Storied world heavyweight boxing champion William Harrison “Jack” Dempsey was born June 24, 1895 in Manassa, Colorado.
Dempsey, an icon of the 1920’s whose professional career ran from 1914-1927, reigned as the world heavyweight champion from 1919-1926. He was an inaugural member of the International Boxing Hall of Fame and is ranked tenth on The Ring Magazine’s all-time heavyweights.
The champ, who was Irish and Cherokee, retired from boxing in 1940 with a record of 60-7-8. He went on to be a successful restaurant owner in New York City. Jack married, a fourth and final time, to Deanna Piatelli in 1958. She traveled the world with him before his death at aged 87 on May 31, 1983. Deanna passed away on January 23, 2003. Her daughter, Barbara, fondly remembers Jack, especially on his birthday. At Irish America’s “Irish of the Century” gala dinner, she recalled that her stepfather kept some clay from Ireland wrapped in a handkerchief in his bedroom chest of drawers.
“A champion is someone who gets up when he can’t.” – Jack Demspey
Read Remembering the Champ – an interview with Jack’s widow Deanna by Marilyn Cole Lownes that ran in our June 1998 issue
Michael Francis “Mike” McCormick, who threw his first major league pitch at age 17 with the 1956 New York Giants, died on June 13 at his home in Cornelius, N.C. He was 81.
McCormick played 16 seasons in Major League Baseball. He played for the New York and San Francisco Giants, Baltimore Orioles, Washington Senators, New York Yankees, and the Kansas City Royals for whom he played his last game on May 2, 1971.
He was a two-time All-Star with the Giants in San Francisco, and later overcame a sore arm to win the 1967 Cy Young Award as the National League’s leading pitcher.
McCormick was born on September 29, 1938 in Pasadena, California. His father Kenneth had pitched in semipro ball, and Mike was a high school star.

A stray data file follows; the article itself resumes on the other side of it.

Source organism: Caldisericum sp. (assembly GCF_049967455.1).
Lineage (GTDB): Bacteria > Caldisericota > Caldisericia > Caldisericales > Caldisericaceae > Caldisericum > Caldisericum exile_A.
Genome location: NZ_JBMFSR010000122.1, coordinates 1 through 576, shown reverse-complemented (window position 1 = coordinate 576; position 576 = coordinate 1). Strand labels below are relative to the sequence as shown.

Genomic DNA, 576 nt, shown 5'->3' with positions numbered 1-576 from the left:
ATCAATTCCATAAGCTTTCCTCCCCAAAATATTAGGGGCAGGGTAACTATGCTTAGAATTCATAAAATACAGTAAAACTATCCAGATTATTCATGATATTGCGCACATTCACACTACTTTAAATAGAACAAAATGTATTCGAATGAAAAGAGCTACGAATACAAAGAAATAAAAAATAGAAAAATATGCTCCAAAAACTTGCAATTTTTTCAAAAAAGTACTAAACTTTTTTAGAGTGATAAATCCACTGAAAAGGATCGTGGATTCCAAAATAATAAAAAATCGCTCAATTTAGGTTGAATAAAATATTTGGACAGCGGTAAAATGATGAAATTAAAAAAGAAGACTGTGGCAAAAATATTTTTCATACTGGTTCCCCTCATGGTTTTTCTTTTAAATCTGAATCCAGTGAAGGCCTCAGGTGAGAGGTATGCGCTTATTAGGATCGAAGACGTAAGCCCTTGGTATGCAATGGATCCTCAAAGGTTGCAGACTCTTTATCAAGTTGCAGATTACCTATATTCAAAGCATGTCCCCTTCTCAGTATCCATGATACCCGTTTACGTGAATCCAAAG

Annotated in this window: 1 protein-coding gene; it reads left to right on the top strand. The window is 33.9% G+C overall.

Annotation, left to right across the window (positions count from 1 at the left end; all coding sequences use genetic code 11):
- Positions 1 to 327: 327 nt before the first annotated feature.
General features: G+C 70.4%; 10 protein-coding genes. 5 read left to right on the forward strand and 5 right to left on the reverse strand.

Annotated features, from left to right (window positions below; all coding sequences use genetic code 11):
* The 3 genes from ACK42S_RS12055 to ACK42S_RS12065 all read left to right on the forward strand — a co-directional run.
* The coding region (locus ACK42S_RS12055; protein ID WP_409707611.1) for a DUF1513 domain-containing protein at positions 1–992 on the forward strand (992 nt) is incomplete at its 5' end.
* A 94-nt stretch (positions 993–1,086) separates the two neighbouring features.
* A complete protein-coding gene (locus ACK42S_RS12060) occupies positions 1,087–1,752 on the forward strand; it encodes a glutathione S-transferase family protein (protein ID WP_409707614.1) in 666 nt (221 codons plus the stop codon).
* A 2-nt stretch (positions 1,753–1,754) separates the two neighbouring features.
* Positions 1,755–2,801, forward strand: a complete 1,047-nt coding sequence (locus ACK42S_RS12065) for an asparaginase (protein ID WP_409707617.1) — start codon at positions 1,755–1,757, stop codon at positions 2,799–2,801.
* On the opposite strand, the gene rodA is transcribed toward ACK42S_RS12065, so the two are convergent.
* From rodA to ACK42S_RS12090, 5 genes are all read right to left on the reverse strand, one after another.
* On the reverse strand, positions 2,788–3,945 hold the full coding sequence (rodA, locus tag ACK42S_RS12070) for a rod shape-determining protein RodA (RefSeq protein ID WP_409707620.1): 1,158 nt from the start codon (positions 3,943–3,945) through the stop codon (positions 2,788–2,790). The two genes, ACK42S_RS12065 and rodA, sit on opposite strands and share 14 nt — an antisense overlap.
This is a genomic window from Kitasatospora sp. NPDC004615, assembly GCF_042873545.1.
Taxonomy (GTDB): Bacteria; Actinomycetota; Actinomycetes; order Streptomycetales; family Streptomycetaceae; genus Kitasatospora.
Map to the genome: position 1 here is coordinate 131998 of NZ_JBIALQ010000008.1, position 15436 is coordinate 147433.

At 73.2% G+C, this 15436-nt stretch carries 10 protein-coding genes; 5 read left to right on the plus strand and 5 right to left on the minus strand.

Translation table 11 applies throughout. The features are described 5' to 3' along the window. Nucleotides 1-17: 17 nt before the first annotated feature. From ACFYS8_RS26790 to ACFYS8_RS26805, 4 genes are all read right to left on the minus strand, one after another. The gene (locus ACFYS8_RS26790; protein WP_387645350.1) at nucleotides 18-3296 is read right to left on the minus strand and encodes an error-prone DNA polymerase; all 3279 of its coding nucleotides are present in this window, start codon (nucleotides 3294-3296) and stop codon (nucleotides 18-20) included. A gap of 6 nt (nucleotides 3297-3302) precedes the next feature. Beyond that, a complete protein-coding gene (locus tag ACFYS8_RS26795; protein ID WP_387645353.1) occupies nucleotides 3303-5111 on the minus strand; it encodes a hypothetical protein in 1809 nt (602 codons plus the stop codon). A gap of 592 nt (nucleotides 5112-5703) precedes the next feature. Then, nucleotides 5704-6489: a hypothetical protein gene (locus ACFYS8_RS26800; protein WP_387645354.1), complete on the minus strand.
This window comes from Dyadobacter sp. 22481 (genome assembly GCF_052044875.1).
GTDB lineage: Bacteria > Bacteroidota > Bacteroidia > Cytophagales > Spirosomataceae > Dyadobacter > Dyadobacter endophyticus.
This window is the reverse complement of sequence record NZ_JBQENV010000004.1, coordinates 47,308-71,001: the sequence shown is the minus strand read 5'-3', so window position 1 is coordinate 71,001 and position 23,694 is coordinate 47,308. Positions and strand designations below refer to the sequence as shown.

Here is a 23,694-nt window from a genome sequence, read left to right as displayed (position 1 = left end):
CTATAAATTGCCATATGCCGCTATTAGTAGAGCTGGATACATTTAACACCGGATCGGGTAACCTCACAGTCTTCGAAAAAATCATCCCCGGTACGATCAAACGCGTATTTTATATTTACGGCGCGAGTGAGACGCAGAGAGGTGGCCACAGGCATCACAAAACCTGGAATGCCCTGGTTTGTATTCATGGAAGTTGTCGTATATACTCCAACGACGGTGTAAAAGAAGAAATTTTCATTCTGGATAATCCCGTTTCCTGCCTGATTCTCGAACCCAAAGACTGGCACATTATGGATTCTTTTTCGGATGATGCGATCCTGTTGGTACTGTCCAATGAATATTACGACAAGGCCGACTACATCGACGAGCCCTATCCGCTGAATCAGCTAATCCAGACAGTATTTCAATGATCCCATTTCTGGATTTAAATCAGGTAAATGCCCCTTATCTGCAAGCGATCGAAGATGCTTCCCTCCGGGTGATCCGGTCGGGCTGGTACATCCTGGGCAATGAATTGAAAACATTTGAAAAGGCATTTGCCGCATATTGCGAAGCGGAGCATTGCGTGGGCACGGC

After he graduated from high school, he married Carolyn Koehler on August 2, 1956. He intended to go to the University of Southern California, but the Giants offered him a signing bonus of $50,000 to forego college and join the organization, and he went straight to the Major League.
The 1967 season was McCormick’s best. He led the National League in wins (22), and won the Cy Young Award.
McCormick, who was known as the player who hit the 500th home run by a Major League Pitcher, was also known as the player who gave up Hank Aaron’s 500th home run. His personalized license plate read “Mr. 500.”
After his baseball career, McCormick was a stockbroker, and served annually as a guest instructor for the Giants during spring training.
He is survived by his second wife, Dierdre, their daughter, Tara; two sons, Michael Jr. and Matthew, and a daughter, Stacy Moeller, from his marriage to Carolyn; a stepson, Cory Hodge; seven grandchildren; and a great-granddaughter.
(sources: NY Times/Wikipedia)
Martin Kehoe is a partner with PwC in New York and a multi honoree Irish America’s Wall Street 50. After a distinguished 30+ year career of serving multinational clients across a variety of industries Martin will begin a richly deserved retirement at the end of June.
Martin was born and raised in Enniscorthy, County Wexford, where he attended the Christian Brothers School and played Gaelic football, hurling, and rugby as a young man. He graduated from Trinity College, Dublin with an honors degree in business and joined PwC after graduation, where he qualified as a chartered accountant. Martin subsequently moved to New York City with PwC, becoming a partner with the firm in 1996.
Martin says, “It is great to be part of the U.S. business environment and the Irish community in this inclusive, diverse and vibrant city which I have grown to love so much.”
Martin, who has featured on Irish America’s Business 100 and Wall Street 50 lists, introduced PwC US Chairman and Senior Partner Tim Ryan as the keynote speaker at the 2017 Wall Street 50 gala dinner at the St. Regis. (See video below). Martin is married to Mary Kelly from Bree, County Wexford, with whom he has two daughters, Allison and Laura. Martin is active in the community, where he serves on the board of Young People’s Chorus of NYC, recently named “Choir of the World.” He is also an active supporter of the Gaelic Players Association and the American Ireland Fund. Martin is a member of the AICPA, the New York and California State Society of Certified Public Accountants, and a Fellow of the Institute of Chartered Accountants in Ireland.
Martin is looking forward to spending time with family and friends in retirement, continuing his involvement in the community, and as an avid sports fan, following the NY Mets and Giants, the Irish rugby team and most of all the Wexford hurling team, and hoping to win a few dollars from his brothers on the golf course!
Congratulations Martin on a wonderful career. Enjoy the days ahead.